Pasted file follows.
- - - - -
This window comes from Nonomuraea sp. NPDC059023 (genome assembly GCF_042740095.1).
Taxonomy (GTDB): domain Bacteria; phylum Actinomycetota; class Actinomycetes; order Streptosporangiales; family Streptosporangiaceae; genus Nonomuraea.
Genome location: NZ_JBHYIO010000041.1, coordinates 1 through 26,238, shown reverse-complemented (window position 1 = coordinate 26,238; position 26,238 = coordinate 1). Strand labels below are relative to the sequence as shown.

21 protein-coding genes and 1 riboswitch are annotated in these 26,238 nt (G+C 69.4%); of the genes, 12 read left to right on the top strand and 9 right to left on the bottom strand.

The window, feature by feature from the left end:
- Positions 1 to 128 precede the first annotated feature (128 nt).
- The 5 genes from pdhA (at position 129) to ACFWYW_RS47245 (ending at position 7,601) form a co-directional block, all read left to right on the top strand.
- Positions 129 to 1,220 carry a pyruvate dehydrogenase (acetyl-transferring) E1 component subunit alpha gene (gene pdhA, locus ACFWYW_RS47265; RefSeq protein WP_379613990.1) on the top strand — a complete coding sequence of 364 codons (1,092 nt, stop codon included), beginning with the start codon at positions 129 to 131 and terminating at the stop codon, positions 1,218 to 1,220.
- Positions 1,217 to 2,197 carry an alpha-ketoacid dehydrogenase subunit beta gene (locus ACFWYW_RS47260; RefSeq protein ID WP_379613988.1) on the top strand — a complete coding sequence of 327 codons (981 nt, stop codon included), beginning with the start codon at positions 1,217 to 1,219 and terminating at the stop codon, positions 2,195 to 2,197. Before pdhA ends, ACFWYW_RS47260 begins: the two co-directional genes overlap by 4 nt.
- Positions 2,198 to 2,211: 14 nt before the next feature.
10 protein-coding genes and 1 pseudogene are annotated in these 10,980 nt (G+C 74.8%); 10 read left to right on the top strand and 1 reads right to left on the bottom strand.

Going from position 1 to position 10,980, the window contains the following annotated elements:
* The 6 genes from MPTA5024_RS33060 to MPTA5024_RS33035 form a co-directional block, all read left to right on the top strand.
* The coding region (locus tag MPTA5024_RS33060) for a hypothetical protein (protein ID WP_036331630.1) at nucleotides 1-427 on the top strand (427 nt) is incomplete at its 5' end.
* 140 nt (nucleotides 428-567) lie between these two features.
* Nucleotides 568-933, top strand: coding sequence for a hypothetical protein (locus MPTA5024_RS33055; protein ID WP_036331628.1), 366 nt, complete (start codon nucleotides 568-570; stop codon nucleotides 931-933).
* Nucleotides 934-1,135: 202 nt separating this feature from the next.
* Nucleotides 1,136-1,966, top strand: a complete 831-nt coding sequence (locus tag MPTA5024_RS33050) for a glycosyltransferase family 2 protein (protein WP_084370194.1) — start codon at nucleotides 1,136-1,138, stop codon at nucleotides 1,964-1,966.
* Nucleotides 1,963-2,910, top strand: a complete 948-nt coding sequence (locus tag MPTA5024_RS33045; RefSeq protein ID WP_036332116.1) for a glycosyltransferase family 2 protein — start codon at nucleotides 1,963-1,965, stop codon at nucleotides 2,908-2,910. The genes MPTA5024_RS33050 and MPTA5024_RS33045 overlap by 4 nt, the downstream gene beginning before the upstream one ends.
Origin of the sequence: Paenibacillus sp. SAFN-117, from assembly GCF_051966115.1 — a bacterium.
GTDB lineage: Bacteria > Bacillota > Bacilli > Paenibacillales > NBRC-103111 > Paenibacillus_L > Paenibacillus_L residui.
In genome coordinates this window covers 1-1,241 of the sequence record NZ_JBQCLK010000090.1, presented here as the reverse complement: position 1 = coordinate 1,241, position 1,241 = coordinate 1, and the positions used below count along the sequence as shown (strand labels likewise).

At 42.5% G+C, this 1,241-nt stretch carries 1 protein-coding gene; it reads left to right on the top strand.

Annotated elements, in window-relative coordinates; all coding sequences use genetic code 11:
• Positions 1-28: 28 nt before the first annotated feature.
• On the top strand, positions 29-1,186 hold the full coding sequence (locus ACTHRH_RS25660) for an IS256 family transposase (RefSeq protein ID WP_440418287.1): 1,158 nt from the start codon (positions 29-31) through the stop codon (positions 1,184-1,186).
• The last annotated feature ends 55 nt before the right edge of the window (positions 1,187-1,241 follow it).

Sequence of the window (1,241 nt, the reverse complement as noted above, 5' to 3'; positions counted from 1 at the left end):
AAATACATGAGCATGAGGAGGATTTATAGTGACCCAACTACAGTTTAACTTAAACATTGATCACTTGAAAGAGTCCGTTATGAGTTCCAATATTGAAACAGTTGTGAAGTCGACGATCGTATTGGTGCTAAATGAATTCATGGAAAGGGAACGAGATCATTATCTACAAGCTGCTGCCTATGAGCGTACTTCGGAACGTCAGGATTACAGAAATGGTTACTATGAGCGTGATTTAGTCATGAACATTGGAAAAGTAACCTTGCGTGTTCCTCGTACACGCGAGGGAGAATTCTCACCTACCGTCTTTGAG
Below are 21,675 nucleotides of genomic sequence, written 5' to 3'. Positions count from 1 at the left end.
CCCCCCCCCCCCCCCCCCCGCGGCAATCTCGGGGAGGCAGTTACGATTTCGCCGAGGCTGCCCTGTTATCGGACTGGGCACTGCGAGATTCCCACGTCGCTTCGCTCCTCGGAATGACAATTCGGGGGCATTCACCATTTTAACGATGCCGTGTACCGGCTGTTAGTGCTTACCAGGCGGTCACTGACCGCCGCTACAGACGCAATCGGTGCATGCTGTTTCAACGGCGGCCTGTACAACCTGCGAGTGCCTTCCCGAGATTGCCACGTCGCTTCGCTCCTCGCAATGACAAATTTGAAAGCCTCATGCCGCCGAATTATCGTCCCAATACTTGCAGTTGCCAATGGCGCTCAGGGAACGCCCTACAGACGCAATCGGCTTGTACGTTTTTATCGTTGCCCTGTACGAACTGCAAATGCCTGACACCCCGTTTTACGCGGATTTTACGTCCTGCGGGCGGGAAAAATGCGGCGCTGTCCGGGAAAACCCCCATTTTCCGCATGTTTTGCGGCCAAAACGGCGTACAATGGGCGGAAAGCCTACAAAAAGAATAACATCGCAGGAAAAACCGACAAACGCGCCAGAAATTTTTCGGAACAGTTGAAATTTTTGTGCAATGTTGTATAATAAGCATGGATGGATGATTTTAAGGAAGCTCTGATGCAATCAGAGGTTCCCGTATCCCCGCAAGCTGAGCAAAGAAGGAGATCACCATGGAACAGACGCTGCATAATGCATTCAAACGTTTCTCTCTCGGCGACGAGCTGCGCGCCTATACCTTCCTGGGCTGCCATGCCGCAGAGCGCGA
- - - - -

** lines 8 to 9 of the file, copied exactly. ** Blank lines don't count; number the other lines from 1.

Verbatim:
- Positions 129 to 1,220 carry a pyruvate dehydrogenase (acetyl-transferring) E1 component subunit alpha gene (gene pdhA, locus ACFWYW_RS47265; RefSeq protein WP_379613990.1) on the top strand — a complete coding sequence of 364 codons (1,092 nt, stop codon included), beginning with the start codon at positions 129 to 131 and terminating at the stop codon, positions 1,218 to 1,220.
- Positions 1,217 to 2,197 carry an alpha-ketoacid dehydrogenase subunit beta gene (locus ACFWYW_RS47260; RefSeq protein ID WP_379613988.1) on the top strand — a complete coding sequence of 327 codons (981 nt, stop codon included), beginning with the start codon at positions 1,217 to 1,219 and terminating at the stop codon, positions 2,195 to 2,197. Before pdhA ends, ACFWYW_RS47260 begins: the two co-directional genes overlap by 4 nt.